US President George W Bush on Monday named retired federal court judge Michael Mukasey as his pick for attorney general.
If approved by the opposition Democrat-controlled Senate, Mukasey would replace Alberto Gonzales in the top job at the US Justice Department.
Gonzalez officially stepped down Friday, though he announced his resignation in August after months of controversies including political motives in the firing of nine US attorneys, the veracity of Gonzeles' testimony to Congress and his work on torture policies as a White House lawyer before becoming attorney general.
Mukasey, 66, presided as a federal judge in New York over several cases with national security implications, including the 1995 trial of 10 defendants in a plot to blow up New York landmarks. The so-called blind sheik, a native Egyptian preacher and Islamic militant icon, Omar Abdel Rahman was among those found guilty by the jury. He was sentenced by Mukasey to life in prison.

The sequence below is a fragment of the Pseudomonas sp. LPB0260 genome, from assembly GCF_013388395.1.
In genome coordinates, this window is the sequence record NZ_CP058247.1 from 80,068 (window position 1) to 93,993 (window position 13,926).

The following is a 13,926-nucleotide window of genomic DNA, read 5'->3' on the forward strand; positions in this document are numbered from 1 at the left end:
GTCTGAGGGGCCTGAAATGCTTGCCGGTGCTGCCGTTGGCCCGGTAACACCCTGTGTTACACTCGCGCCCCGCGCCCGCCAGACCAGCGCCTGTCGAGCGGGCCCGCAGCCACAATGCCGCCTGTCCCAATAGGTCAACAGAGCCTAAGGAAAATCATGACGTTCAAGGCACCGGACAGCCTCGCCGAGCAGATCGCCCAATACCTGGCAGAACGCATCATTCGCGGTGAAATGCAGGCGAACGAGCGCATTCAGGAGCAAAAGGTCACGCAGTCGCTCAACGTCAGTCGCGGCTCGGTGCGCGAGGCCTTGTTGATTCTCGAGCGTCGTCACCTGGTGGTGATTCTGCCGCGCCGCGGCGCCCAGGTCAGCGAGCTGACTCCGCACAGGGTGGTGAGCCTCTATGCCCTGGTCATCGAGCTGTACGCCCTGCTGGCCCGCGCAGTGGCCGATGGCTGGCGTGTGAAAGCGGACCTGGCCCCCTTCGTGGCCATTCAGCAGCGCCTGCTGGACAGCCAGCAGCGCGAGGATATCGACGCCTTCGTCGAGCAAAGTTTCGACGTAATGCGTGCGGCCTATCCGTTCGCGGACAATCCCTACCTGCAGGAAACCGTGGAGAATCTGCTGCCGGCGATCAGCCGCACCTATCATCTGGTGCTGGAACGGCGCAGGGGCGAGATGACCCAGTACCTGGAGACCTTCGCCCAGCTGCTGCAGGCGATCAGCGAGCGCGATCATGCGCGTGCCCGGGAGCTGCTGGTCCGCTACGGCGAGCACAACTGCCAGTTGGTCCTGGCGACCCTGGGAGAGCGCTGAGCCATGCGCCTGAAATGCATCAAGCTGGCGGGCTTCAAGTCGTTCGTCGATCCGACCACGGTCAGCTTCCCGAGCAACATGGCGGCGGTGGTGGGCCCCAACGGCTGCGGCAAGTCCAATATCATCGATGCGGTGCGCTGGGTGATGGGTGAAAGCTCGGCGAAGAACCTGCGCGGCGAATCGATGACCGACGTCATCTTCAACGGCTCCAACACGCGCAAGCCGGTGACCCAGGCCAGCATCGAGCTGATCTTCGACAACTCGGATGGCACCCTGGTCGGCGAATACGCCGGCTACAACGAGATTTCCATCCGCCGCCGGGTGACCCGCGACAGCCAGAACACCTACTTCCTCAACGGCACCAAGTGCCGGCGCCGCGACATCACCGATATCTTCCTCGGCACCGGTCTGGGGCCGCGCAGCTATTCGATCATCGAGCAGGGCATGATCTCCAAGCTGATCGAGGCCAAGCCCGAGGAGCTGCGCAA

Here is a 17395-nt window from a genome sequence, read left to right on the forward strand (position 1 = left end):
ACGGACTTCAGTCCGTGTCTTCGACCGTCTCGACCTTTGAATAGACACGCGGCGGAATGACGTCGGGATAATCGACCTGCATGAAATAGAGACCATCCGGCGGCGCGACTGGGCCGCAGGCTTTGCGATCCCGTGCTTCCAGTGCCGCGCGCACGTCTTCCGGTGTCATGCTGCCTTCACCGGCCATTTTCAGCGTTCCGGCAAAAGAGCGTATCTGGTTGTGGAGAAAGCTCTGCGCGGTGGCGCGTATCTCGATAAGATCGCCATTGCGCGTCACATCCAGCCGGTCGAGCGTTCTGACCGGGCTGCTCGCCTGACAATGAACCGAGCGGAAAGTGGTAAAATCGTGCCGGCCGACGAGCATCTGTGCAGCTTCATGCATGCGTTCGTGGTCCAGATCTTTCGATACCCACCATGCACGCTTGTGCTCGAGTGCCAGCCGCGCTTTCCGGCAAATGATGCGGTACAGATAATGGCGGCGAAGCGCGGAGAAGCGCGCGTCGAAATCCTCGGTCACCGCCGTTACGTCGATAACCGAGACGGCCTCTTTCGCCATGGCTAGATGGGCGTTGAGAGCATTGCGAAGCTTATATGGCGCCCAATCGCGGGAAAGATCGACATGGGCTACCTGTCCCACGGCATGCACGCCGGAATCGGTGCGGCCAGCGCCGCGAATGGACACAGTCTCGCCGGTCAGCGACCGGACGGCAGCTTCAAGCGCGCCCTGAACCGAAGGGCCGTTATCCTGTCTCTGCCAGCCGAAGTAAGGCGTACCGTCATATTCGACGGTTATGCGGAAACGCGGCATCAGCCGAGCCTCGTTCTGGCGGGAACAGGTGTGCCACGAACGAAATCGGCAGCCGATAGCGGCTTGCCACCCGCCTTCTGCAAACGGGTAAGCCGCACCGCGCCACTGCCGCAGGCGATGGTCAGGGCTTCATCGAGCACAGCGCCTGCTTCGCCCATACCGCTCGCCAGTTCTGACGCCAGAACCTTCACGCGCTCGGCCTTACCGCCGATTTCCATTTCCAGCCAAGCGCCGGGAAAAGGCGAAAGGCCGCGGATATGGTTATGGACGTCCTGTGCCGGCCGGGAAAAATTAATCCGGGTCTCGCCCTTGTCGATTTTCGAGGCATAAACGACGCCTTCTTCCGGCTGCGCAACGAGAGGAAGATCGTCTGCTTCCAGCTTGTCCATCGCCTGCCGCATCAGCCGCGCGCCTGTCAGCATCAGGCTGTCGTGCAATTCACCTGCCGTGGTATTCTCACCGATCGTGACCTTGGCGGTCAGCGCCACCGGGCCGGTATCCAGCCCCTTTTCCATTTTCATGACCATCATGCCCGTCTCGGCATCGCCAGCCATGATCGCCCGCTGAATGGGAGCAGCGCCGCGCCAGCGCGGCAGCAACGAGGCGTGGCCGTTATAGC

Mukasey also issued the first court ruling in a challenge of Bush's holding of illegal combatants after the Sep 11, 2001 attacks. Mukasey ruled that Jose Padilla, a US citizen, could be detained indefinitely without charge, but also granted him the right to speak with a lawyer.
Bush said Mukasey was the ideal candidate to manage the legal side of the war against terrorism.
"The attorney general has an especially vital role to play in a time of war," Bush said in announcing the nomination. "Judge Mukasey brings impressive credentials to this task."
Mukasey, considered a hardline law-and-order judge and an adviser on former New York mayor Rudy Giuliani's presidential campaign for 2008, was likely to meet little resistance in the Senate.